Cross party support a big step towards closing the gender pay gap and a decent retirement for women

Posted: Tuesday 18 August, 2015

Industry Super Australia welcomes the establishment a parliamentary inquiry - to be backed by all parties - into issues causing a substantial gender gap in super and retirement incomes, and the measures needed to provide women with a decent standard of living after a lifetime of paid and unpaid work.

“We strongly welcome a review of how the super system can better deliver for Australian women,” said Robbie Campo, Deputy Chief Executive of Industry Super Australia.

“Industry Super Australia’s modelling shows that even with super, pension payments and other savings combined, 63% of single women will still not be retiring comfortably by 2055 unless we act now to restructure our retirement income system.

“Superannuation outcomes depend on the level of contributions, compound earnings and government tax concessions. Women currently earn lower average pay than men and their super accumulation is typically disrupted to take time out to have children. This results in lower contributions, lower compound earnings and a poorer standard of retirement,” she said.

“Women are also severely disadvantaged by the current structure of super tax concessions. In addition, the abolition in 2017 of the low income super contribution (LISC) rebate will further reduce average women’s retirement balances by around 10%.”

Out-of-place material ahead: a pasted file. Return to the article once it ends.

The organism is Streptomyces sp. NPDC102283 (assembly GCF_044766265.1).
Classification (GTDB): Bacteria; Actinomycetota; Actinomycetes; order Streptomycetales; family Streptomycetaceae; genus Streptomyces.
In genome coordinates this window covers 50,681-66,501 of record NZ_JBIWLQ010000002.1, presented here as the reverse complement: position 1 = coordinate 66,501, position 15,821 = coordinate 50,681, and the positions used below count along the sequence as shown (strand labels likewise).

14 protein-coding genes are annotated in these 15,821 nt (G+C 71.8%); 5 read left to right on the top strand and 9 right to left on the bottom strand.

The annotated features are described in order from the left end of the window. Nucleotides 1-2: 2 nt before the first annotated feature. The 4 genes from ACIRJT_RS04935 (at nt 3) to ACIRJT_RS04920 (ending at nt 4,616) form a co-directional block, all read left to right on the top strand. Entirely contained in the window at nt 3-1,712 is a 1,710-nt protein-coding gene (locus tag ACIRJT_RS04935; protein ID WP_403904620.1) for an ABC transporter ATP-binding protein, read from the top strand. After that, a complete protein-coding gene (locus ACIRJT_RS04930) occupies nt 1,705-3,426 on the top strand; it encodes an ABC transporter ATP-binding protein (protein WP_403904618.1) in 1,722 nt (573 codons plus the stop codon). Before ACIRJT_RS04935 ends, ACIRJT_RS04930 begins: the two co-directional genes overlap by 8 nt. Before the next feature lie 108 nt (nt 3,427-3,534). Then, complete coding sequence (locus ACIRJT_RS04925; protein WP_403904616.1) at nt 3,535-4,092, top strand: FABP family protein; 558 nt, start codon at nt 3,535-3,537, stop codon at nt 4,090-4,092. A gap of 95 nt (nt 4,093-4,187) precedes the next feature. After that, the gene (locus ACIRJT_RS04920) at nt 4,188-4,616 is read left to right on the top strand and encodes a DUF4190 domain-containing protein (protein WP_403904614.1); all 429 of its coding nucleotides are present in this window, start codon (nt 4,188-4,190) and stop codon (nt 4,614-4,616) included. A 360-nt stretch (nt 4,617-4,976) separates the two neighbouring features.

Industry Super Australia says the following measures could dramatically improve women’s retirement outcomes:

  • Re-calibration of superannuation tax concessions, most of which flow to the top income earners who are predominantly men. The lowest paid, mainly women, receive no tax break and suffer a 14% reduction in their superannuation income.
  • Raising compulsory super contributions from 9.5% to 12%.
  • Re-instatement of the Low Income Superannuation Contribution (LISC) which would boost women’s super-savings and covers 45% of female workers.

“The age pension is also a critical part of the retirement equation and we welcome the inquiry’s consideration of all sources of retirement income for women. Super and pensions are two sides of the same coin for many women. In particular, the recent changes to the asset test taper will impact most heavily on middle to low income women, according to data produced by actuaries Rice Warner and ISA,” said Ms Campo.

“Parliament must adopt an evidence-based and holistic approach to retirement incomes policy and quarantine it from the budget and electoral cycle.”

For further information, please contact Phil Davey 0414 867 188